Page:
There are plenty of ways you can update the look of your kitchen. One of the most impactful remodels is replacing the kitchen backsplash. Even if you are not interested in changing the backsplash, it is likely that your kitchen remodeling project will require you to demo the existing tile around the sink and stove. If you are up for the challenge, and have some experience with tools and construction, you might be able to remove backsplash tile in the kitchen on your own without damaging the drywall underneath.
Continue reading for the basic steps of kitchen tile backsplash removal.
What You Need to Remove Kitchen Backsplash Tile
To remove kitchen backsplash tile, there are some specific tools you will need. It is better if you already have experience using these tools, as kitchen tile removal requires precision and technique. You can locate any of these tools at your local home improvement store, or online at your favorite home retailer.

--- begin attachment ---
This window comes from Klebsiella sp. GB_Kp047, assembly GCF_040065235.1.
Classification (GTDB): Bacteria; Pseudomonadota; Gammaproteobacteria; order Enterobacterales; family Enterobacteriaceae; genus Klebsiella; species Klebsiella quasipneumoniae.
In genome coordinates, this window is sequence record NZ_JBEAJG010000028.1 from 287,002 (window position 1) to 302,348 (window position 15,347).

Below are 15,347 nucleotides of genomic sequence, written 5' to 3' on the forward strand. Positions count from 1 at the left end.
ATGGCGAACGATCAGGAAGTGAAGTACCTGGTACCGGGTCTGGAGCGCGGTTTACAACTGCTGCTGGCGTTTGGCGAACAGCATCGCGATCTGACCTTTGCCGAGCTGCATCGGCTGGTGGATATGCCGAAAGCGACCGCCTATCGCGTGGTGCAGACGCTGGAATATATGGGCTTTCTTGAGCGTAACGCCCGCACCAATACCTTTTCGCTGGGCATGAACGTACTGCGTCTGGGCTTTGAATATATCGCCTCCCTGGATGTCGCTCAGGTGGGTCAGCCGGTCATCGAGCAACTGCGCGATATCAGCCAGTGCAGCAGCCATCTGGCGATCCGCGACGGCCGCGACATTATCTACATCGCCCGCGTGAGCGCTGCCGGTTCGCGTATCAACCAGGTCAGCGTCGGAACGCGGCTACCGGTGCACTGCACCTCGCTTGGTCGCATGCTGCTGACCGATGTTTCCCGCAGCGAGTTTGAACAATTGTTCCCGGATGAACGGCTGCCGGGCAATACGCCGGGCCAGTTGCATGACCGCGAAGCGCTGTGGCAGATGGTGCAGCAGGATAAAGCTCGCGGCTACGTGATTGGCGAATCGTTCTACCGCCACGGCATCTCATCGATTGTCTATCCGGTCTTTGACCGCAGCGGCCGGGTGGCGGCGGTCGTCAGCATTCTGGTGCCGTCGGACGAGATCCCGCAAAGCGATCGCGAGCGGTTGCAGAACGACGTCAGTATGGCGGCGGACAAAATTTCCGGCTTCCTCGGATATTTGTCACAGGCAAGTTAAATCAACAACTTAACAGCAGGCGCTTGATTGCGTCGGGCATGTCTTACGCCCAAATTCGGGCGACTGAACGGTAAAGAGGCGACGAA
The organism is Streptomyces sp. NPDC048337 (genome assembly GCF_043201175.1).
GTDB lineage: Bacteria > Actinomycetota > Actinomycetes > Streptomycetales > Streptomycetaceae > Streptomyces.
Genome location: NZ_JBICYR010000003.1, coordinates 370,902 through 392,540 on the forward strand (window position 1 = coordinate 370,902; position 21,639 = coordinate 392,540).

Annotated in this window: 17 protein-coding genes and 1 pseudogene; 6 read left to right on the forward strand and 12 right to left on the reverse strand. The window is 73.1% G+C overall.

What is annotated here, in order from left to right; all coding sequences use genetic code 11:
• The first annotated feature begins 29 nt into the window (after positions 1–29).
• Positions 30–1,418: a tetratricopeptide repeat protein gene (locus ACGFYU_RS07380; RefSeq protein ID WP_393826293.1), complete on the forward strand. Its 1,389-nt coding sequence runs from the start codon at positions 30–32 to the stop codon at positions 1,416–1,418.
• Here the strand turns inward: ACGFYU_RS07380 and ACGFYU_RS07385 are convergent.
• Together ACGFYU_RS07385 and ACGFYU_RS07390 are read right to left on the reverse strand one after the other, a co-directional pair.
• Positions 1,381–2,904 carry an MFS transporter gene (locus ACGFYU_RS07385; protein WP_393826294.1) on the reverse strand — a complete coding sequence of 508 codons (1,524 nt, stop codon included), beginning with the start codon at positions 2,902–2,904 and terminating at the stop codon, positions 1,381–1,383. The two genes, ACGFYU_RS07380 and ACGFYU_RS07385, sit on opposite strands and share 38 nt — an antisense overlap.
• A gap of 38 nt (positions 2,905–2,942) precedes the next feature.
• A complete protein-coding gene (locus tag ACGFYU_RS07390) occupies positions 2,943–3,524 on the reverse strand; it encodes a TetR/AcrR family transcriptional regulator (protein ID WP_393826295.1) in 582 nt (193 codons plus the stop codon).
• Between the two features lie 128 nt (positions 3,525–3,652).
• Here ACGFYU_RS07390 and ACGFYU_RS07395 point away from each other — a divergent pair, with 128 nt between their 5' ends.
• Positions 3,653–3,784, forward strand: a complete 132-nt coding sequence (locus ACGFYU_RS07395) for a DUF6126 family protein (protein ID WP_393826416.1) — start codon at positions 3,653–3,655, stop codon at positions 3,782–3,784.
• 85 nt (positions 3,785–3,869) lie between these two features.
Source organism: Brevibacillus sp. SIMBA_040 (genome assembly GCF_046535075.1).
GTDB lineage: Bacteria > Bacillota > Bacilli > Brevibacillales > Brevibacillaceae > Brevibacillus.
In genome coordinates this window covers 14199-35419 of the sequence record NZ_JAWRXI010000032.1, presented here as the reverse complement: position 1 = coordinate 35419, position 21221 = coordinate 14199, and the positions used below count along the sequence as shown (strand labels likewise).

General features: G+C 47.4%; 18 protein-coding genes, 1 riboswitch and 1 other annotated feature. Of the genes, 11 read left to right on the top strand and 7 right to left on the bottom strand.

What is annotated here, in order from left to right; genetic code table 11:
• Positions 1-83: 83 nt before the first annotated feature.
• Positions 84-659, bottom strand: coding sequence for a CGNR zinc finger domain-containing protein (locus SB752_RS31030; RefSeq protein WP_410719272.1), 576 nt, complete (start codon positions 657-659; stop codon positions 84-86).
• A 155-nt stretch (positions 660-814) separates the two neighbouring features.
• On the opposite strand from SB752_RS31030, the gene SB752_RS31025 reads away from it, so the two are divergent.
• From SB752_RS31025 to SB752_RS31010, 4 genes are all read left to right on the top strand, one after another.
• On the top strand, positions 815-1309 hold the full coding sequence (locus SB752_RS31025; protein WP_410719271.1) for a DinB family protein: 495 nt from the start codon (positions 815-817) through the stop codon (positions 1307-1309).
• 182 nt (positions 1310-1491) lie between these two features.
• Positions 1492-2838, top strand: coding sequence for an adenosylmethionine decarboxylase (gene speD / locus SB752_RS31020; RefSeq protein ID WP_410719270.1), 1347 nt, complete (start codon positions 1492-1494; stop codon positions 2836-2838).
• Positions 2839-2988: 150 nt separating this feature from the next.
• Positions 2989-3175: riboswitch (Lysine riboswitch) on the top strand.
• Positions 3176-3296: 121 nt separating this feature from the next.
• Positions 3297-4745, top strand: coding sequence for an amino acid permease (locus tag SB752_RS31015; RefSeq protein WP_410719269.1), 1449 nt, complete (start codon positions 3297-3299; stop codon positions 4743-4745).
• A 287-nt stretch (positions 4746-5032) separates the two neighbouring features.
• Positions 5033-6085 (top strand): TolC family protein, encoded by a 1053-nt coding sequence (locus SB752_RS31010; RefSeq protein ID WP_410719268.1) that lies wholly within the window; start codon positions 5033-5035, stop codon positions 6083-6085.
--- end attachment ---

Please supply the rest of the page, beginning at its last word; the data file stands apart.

- Putty Knife
- Utility Knife
- Electric or Hand Sander
- 120 Grit Sandpaper
- Drywall Sanding Pad
- Drywall Joint Compound
- Box or Trash Receptacle
- EXPERIENCE (We said that already; right?)
Basic Guide for Backsplash Tile Removal
Turn off the power to the outlets and electricity in the kitchen area.
Be sure your workspace is clear. Remove everything from the kitchen counters, including outlet covers, and anything on top of the refrigerator that might fall off.
Using your putty knife and hammer simultaneously, begin gently chiseling off the tiles. Be very careful not to penetrating the drywall underneath.
Place all of your demoed tiles in a box or trash receptacle and dispose of them responsibly. Consider donating them to an art school.
Under the tiles will be one of two types of adhesives, rock-hard or semi-soft. Semi-soft is also known as mastic, and you will need to use the 120 grit sandpaper to remove it from the wall. Rock-hard is a cement based thinset, which will require you to use your putty knife and scrape it off the wall.
If you have made any gouges in the drywall, use your putty knife, joint compound, 120 grit sandpaper, and sanding pad to repair them.
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